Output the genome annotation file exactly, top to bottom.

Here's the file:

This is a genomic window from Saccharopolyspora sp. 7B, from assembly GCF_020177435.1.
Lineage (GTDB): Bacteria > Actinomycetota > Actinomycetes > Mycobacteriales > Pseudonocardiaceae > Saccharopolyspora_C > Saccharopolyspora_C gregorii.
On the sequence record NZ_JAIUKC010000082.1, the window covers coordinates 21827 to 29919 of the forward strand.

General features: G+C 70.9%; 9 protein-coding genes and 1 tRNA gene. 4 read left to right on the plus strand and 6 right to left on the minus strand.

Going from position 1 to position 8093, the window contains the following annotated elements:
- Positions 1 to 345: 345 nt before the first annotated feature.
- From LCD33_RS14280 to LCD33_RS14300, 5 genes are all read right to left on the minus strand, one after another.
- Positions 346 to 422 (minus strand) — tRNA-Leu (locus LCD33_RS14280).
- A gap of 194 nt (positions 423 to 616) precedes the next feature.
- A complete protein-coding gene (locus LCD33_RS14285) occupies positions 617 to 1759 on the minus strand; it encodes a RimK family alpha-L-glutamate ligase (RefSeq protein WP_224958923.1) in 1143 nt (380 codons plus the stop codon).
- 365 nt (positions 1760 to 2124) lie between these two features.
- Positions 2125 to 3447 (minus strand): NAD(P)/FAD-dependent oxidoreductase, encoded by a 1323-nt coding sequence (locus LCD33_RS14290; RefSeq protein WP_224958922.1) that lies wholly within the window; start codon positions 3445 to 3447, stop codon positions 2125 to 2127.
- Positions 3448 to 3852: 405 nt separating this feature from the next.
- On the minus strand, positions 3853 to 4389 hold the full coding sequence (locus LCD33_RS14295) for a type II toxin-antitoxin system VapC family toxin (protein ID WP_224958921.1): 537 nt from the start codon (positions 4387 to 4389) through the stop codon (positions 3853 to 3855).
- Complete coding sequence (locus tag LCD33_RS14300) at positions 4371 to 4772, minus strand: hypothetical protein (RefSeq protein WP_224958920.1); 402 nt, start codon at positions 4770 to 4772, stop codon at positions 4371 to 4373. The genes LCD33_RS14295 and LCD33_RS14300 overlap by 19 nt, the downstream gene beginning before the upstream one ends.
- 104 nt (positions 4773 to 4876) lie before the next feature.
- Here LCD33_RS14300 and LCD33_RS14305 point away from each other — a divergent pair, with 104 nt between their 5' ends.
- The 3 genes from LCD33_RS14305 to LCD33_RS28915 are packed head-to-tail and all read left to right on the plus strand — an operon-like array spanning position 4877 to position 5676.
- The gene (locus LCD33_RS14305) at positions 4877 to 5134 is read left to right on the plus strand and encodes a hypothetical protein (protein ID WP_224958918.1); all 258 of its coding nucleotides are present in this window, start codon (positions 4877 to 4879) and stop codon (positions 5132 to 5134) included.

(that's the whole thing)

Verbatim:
This is a genomic window from Saccharopolyspora sp. 7B, from assembly GCF_020177435.1.
Lineage (GTDB): Bacteria > Actinomycetota > Actinomycetes > Mycobacteriales > Pseudonocardiaceae > Saccharopolyspora_C > Saccharopolyspora_C gregorii.
On the sequence record NZ_JAIUKC010000082.1, the window covers coordinates 21827 to 29919 of the forward strand.

General features: G+C 70.9%; 9 protein-coding genes and 1 tRNA gene. 4 read left to right on the plus strand and 6 right to left on the minus strand.

Going from position 1 to position 8093, the window contains the following annotated elements:
- Positions 1 to 345: 345 nt before the first annotated feature.
- From LCD33_RS14280 to LCD33_RS14300, 5 genes are all read right to left on the minus strand, one after another.
- Positions 346 to 422 (minus strand) — tRNA-Leu (locus LCD33_RS14280).
- A gap of 194 nt (positions 423 to 616) precedes the next feature.
- A complete protein-coding gene (locus LCD33_RS14285) occupies positions 617 to 1759 on the minus strand; it encodes a RimK family alpha-L-glutamate ligase (RefSeq protein WP_224958923.1) in 1143 nt (380 codons plus the stop codon).
- 365 nt (positions 1760 to 2124) lie between these two features.
- Positions 2125 to 3447 (minus strand): NAD(P)/FAD-dependent oxidoreductase, encoded by a 1323-nt coding sequence (locus LCD33_RS14290; RefSeq protein WP_224958922.1) that lies wholly within the window; start codon positions 3445 to 3447, stop codon positions 2125 to 2127.
- Positions 3448 to 3852: 405 nt separating this feature from the next.
- On the minus strand, positions 3853 to 4389 hold the full coding sequence (locus LCD33_RS14295) for a type II toxin-antitoxin system VapC family toxin (protein ID WP_224958921.1): 537 nt from the start codon (positions 4387 to 4389) through the stop codon (positions 3853 to 3855).
- Complete coding sequence (locus tag LCD33_RS14300) at positions 4371 to 4772, minus strand: hypothetical protein (RefSeq protein WP_224958920.1); 402 nt, start codon at positions 4770 to 4772, stop codon at positions 4371 to 4373. The genes LCD33_RS14295 and LCD33_RS14300 overlap by 19 nt, the downstream gene beginning before the upstream one ends.
- 104 nt (positions 4773 to 4876) lie before the next feature.
- Here LCD33_RS14300 and LCD33_RS14305 point away from each other — a divergent pair, with 104 nt between their 5' ends.
- The 3 genes from LCD33_RS14305 to LCD33_RS28915 are packed head-to-tail and all read left to right on the plus strand — an operon-like array spanning position 4877 to position 5676.
- The gene (locus LCD33_RS14305) at positions 4877 to 5134 is read left to right on the plus strand and encodes a hypothetical protein (protein ID WP_224958918.1); all 258 of its coding nucleotides are present in this window, start codon (positions 4877 to 4879) and stop codon (positions 5132 to 5134) included.